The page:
In 2042 Classics Professor Thomas O'Leary shows Manhattan's Old School doctorate candidate Sierra Waters a recently discovered fragment of a Socrates Dialogue. Sierra is stunned when the great philosopher discusses an opportunity offered by a visitor Andros to his prison to escape his impending state sponsored death by traveling in time. After discussing the Dialogue with her boyfriend Max, Sierra talks to her faculty advisor who says he is going to a Wilmington hospital for an operation on an aneurysm near his heart and that he trusts Sierra to do the right thing when it comes to Socrates.

Sierra and Max soon investigate the reality of time travel not just the theories and learn of a machine in London. There they begin a journey through time to several BCE eras, the nineteenth century and two decades into their future in an attempt to persuade Socrates to escape imminent death by hemlock. However the great philosopher has other plans for the leadership of Athens even while Sierra is attracted to the "enemy" and there is no guarantee that the two graduate students will return to their doctorate present.

THE PLOT TO SAVE SOCRATES is a fun lighthearted time travel romp that in some ways will remind the audience of Bill and Ted though Sierra and Max are a lot more intelligent than the latter two. The story line is fast-paced as the twenty-first century travelers move back and forth in time with several intriguing surprises to include meeting real historical figures and a terrific final spin. Paul Levinson provides a strong science fiction thriller in which readers will have all the time in the world to join the quest to save Socrates.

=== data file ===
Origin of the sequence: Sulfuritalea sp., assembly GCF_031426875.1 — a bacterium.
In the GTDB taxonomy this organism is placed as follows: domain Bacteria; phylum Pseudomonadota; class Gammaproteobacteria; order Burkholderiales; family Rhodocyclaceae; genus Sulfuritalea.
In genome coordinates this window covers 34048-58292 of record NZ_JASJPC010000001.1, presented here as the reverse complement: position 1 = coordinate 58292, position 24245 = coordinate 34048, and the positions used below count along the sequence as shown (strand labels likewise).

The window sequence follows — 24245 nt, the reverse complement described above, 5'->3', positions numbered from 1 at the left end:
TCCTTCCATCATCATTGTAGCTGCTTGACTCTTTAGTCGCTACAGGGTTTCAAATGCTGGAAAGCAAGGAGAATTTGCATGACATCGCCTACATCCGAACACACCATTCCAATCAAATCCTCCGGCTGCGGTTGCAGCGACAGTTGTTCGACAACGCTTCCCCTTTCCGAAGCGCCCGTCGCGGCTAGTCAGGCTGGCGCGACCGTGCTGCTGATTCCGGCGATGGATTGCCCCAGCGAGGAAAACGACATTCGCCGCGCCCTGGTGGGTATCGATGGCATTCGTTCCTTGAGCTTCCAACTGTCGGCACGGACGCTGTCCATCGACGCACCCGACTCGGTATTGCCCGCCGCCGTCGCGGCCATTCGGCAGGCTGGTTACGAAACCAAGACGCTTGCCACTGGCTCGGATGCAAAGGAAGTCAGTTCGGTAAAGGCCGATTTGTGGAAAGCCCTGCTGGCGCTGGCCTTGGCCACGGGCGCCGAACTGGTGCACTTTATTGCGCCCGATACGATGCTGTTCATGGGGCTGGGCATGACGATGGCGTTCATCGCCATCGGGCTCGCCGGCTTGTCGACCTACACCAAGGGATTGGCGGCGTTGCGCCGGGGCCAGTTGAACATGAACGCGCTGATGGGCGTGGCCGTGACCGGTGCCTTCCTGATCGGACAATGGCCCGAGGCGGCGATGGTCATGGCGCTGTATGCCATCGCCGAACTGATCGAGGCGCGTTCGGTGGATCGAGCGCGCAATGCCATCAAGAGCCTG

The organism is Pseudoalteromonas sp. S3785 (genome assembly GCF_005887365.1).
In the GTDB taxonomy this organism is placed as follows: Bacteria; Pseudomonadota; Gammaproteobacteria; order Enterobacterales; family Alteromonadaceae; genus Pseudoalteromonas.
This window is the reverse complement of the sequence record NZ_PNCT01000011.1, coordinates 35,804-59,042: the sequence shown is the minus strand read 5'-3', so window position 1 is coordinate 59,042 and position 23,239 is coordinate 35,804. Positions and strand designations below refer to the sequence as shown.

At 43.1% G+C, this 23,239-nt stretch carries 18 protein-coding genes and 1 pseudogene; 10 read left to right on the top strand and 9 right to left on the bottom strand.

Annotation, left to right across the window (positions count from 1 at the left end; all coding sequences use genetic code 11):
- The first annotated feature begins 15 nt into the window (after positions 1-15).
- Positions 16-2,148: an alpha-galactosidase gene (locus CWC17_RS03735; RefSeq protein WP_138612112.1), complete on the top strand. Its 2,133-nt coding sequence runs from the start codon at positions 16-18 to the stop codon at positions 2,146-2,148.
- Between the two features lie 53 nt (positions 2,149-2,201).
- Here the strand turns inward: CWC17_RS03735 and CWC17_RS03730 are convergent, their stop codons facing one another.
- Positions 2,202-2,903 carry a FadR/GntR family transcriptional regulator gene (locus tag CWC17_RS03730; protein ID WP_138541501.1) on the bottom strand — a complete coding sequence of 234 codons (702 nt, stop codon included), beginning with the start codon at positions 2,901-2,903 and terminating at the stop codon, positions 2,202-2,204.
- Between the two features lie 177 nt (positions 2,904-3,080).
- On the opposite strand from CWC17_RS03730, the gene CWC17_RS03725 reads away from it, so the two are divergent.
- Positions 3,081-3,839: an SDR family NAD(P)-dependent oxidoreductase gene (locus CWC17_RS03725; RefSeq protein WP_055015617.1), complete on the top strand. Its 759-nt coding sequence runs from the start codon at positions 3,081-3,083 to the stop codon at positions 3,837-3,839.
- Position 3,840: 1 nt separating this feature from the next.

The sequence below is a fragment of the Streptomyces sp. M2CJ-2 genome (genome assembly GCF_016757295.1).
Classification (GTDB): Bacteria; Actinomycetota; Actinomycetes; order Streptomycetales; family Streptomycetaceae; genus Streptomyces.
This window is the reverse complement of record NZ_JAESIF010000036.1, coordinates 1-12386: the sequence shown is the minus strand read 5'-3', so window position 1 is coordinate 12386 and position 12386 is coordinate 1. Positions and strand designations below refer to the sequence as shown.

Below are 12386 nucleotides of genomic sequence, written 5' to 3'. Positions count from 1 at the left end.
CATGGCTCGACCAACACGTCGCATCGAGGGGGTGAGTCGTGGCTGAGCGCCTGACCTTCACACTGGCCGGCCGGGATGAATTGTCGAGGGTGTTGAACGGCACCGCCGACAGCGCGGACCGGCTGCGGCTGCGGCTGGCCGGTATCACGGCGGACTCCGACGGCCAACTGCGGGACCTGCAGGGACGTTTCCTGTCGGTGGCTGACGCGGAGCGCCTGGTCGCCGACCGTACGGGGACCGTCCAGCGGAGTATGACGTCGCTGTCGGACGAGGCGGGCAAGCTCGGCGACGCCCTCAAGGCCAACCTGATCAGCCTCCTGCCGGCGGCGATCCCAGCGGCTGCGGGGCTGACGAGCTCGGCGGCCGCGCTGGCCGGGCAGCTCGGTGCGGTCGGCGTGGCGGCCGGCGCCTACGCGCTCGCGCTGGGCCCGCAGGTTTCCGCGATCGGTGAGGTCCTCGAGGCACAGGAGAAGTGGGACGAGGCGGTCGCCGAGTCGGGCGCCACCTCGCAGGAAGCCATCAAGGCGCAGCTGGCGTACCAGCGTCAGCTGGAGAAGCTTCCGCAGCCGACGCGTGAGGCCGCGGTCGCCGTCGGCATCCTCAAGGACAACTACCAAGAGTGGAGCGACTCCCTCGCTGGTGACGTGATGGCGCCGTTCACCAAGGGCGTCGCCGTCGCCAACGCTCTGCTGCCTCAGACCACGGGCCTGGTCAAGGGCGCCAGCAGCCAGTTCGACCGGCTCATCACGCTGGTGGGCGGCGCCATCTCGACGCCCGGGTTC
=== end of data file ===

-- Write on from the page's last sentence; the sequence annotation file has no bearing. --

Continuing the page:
Harriet Klausner
5 internautes sur 5 ont trouvé ce commentaire utile 
4.0 étoiles sur 5 More like 4 1/2 stars.... 24 octobre 2007
Par Deborah Wiley - Publié sur Amazon.com
Format:CD
What if Socrates didn't really die and was offered an escape from his infamous death by hemlock poisoning? Paul Levinson asks just such a question in this fascinating time travel....

Doctoral student Sierra Waters isn't sure what to make of the dialogue between Socrates and Andros on the newly discovered manuscript fragment. Why is Thomas O'Leary, a member of her dissertation committee, giving it to her now? Even more bizarre is his sudden disappearance, a disappearance that sets Sierra off on an incredible journey. Time travel suddenly seems real as Sierra attempts to unravel the mystery behind the fragment in this epic adventure.

History comes to life in this fun and thought provoking tale! Socrates has always seemed a rather dour and dull figure to me but Paul Levinson breathes new life into this time. I must admit that I'm very unfamiliar with the plethora of historical figures who make an appearance in this tale, but it added another layer of intrigue as I spent almost as much time researching them as I did listening to the audio book! The print version of this tale has a very helpful appendix with notes about the various characters who appear.

The twists and turns make this story interesting as we wait to see how this tale will ultimately unfold. I'm not sure if true fans of the time period of Socrates and Alcibiades will appreciate this story nearly as much as those of us with only the barest of knowledge as Paul Levinson definitely takes some poetic license in the unveiling of THE PLOT TO SAVE SOCRATES.